Written in 1 to 2 columns, in a two-part format starting with 19 lines in the centre then proceeding to the margin.


Written primarily in nasta‘līq script in black, with subheaders in red, by Sirāj al-Dīn ibn Bayāzīd Kūrahvī Rūdawlī.

Colophon on f. 62 a written in shikastah by the same scribe.



  • The fifth right flyleaf b side (f.vb) inscribed ‘No. 84 Vol. 1’ at top, followed by ‘The celebrated Poem composed by Molovi Jelal-uddin Rumi emphatically styled "Masnavi" or "the Poem".’ most probably in the hand of Sir Gore Ouseley (1770–1844), albeit with his signature evidently cut out by a subsequent owner, that nevertheless matches his inscriptions in other manuscripts, and further confirmed a pencilled notation in another hand (probably subsequent owner Nathaniel Bland) that identifies it as such underneath.
  • The upper right cover bears an Indian raqam notation indicates a price of 60 Rupees for the entire set.
  • Left paste-down: ‘Bibliotheca Lindesiana’ with shelfmark ‘2/G’, and ‘Bland MSS No. 470’.


Textblock repaired and resewn after suffering significant water and insect damage, at two unsupported stations. Edges trimmed and coloured yellow. Twined chevron endbands worked at head and tail in silver and possibly indigo silk threads. Rebound with very thin pasteboardsin full, tight-backed smooth goatskin leather. Originally maroon-coloured, due to prolonged exposure to moisture, the exterior now appears a mottled medium-brown, but the original hue remains evident on the turn-ins. Internal doublures of the same goatskin leather, with the excess width put down as hinges attached to the first and last flyleaves, with a strip of paper adhered over top to disguise the join. Earlier flyleaves of thin-weight, cream-coloured, heavily flocked handmade paper, probably manufactured in India, with ~8 laid lines per cm and few discernible chain lines. Comparatively bright, ivoury-coloured, medium-weight, sturdy paper, also probably handmade in India, with ~8 laid lines per cm and no discernible chain lines.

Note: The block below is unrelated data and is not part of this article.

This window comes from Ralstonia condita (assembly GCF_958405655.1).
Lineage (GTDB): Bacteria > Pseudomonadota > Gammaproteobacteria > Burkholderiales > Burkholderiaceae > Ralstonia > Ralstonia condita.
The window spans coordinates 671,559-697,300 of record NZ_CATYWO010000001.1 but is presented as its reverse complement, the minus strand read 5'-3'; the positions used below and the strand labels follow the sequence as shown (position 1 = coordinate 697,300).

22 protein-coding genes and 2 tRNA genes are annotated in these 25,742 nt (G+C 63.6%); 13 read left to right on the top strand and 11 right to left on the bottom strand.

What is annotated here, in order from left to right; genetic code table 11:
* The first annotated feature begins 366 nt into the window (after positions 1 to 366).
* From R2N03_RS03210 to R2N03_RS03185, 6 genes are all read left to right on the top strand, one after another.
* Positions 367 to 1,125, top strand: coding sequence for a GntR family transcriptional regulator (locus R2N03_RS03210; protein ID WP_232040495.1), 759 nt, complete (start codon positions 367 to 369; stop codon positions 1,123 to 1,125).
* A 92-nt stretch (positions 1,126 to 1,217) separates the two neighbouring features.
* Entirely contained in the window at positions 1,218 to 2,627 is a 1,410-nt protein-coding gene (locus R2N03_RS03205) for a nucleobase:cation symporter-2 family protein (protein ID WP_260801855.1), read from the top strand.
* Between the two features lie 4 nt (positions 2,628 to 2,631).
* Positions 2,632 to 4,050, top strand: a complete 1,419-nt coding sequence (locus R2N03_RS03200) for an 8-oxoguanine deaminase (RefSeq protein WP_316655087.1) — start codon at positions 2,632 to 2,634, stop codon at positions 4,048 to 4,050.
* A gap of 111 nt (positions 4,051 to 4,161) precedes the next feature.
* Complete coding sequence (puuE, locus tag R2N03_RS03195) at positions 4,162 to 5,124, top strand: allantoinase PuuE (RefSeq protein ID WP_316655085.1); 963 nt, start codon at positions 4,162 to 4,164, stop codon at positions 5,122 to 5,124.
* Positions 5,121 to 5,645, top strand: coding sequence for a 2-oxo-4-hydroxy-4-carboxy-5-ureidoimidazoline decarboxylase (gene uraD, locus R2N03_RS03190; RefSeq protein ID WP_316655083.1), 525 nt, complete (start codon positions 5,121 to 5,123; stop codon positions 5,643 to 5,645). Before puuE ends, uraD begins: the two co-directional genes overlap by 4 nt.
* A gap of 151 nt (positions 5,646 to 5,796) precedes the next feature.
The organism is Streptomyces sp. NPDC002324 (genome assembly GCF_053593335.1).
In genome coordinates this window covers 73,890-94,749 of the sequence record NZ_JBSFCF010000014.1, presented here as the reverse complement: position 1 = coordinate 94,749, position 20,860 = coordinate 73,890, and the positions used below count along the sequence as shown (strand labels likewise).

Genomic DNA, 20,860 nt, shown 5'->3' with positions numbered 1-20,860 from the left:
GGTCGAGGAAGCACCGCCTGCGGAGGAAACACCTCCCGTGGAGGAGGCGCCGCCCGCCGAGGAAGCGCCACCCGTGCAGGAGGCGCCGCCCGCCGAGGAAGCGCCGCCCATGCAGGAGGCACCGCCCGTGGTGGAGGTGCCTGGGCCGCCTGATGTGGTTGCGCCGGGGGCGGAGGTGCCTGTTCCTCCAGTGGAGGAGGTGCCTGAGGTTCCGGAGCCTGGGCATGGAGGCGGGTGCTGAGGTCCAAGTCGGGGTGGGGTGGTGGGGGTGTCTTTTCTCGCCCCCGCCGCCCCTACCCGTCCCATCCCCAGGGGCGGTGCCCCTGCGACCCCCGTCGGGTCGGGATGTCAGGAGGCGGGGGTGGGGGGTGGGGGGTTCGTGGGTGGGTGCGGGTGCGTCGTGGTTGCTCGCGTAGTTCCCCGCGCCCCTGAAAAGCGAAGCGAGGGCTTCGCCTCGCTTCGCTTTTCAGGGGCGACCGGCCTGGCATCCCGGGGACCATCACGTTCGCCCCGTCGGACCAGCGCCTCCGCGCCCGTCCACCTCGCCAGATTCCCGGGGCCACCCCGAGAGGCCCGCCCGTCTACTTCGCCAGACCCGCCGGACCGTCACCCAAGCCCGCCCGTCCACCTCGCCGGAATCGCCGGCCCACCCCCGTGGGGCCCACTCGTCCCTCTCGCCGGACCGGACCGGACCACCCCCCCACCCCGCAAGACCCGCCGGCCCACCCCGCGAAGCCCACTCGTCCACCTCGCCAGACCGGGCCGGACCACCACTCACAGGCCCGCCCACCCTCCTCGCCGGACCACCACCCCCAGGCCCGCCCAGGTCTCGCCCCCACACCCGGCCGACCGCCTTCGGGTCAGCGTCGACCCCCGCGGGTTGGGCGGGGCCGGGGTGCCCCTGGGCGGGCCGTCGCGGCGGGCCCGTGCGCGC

Boards uniformly decorated together with the other volumes as a set, with recessed gilt paper onlays for the central scalloped mandorlas and detached pendants, but only the latter remains on the left board. Two single gold ruled lines drawing vertically and horizontally across the centres of both boards, with a wide rule with single lines on either side surrounding the perimeters, also in gold, with the wider one repeatedly stamped with insular dots.

264 × 161 × 19 mm.